Reader Cole Mayer writes:
About six years ago, while I was still in college, a friend brought his arsenal of firearms to a session of Dungeons and Dragons. A few of my other friends had expressed interest in purchasing handguns, so he brought them for show-and-tell. He passed around his revolvers for us to examine, but I didn’t want to touch them.
Fast forward to June of 2015. I was a newspaper journalist, just about to end my three-year tenure of covering crimes, courts, and fires, and move from California to Idaho, where my wife had accepted a teaching position. My final article was how one of my good sources of information in the community finally convinced me to take his NRA-certified handgun course, something he offered for free.
It was my first time firing a gun, at age 26. I wasn’t quite as scared of guns as I was when my friend brought out his assortment of handguns and his newly purchased Mosin Nagant, but my hands were shaky. We spent four hours shooting various handguns – a snub-nosed revolver that I was surprisingly accurate with (earning the nickname, “The Heart Surgeon”), a Beretta 92FS, and a S&W hand-cannon chambered in .460 – which I only shot once. I nearly hit myself in the face with the gun from the recoil, but by this time, I realized something: I was having fun. And I was fairly comfortable with handguns.
I went out for one more round of training. This time, though, instead of taking the class, I reported on the class. By that point, I was also starting to do research into purchasing my own M1911.
While living in California, with the stringent firearm laws there that have only tightened since I left, handguns were the only firearms on my radar. Something like an AR-15 or AK-47/74 never even entered my mind.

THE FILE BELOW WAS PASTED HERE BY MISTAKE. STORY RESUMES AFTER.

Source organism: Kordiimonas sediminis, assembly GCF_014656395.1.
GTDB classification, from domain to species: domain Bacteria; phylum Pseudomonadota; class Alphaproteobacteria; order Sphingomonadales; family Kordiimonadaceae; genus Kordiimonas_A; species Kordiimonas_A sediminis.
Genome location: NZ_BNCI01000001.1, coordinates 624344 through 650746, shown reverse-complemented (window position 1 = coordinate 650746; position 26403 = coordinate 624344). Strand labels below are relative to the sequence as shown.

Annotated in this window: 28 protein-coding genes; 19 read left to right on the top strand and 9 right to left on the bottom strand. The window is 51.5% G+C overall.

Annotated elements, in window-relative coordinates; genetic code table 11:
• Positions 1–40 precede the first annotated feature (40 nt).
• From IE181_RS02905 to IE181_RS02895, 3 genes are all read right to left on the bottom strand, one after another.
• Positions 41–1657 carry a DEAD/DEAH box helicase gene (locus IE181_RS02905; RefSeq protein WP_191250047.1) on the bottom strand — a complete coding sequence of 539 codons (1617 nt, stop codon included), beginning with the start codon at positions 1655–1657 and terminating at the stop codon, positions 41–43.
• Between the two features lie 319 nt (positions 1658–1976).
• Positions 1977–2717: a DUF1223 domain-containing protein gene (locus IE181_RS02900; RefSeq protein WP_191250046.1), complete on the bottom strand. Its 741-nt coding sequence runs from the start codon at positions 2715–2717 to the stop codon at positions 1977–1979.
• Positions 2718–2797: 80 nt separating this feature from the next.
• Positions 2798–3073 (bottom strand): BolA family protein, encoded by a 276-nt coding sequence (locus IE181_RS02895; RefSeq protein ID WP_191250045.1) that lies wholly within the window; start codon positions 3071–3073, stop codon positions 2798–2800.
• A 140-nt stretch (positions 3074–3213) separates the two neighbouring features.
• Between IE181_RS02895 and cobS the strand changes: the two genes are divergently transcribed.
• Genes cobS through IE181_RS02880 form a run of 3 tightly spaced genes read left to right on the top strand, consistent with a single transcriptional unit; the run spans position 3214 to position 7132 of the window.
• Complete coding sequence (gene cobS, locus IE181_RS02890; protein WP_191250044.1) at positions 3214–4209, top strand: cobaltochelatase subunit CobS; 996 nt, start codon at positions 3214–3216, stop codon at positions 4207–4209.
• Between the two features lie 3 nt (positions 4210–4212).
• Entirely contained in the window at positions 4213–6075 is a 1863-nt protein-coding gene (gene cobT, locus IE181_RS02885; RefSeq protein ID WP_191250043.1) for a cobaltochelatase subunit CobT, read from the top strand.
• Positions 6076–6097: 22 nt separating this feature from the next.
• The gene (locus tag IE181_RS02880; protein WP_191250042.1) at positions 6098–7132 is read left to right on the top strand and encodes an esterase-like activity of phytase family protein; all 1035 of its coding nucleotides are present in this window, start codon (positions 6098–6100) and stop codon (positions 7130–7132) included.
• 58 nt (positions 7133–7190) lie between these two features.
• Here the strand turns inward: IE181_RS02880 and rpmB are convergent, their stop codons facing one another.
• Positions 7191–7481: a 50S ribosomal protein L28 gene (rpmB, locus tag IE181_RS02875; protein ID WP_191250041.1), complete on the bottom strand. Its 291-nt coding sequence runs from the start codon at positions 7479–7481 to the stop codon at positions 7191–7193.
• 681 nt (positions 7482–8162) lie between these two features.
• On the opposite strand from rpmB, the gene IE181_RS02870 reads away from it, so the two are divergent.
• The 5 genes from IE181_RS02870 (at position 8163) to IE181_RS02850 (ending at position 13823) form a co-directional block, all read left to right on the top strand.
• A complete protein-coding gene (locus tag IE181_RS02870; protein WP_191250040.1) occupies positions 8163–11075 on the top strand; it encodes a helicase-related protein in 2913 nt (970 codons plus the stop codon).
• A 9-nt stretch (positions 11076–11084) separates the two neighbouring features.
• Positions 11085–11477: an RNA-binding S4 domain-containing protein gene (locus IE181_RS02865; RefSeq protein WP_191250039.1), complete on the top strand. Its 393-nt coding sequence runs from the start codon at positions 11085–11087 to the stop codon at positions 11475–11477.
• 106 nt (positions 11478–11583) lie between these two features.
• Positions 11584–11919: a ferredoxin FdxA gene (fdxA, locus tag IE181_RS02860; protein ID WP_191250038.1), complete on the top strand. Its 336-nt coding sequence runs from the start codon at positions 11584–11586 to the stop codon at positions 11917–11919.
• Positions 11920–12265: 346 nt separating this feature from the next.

Jump to June 2016. A co-worker, Colin, invited a few of us to go shooting. I was excited, having never shot a rifle. He spread out his collection. A SIG522 rifle, a PAP M92 PV pistol (similar to a Krinkov/AKS-74U), two AR-15s he built, his GLOCK 19, and a few revolvers. It was my first time shooting an AR-15.
There was public outcry at the time after New York Daily News writer Gersh Kuntzman said he’d given himself a temporary case of PTSD after firing an AR-15. He said it “felt like a bazooka,” that he was “terrified,” even calling it “horrifying, menacing.” He was justifiably derided to the point where he wrote a follow-up piece on how commenters questioned his masculinity. I only question, based on his terrifying description of the event, whether he was actually firing an AR-15, and if he was wearing hearing protection.
To me, it’s a tool not unlike a car, a chef’s knife, or a hammer at a construction site. It’s not scary. Yes, it’s loud, though I’ve used both earmuff-style ear protection and good ol’ ear plugs. The AK-74 I fired was louder than an AR-15. And the Serbian-made PAP was louder still, (though the sound levels aren’t bad). In the wrong hands, a tool — any tool — can do many horrible things. He and I clearly had very different experiences.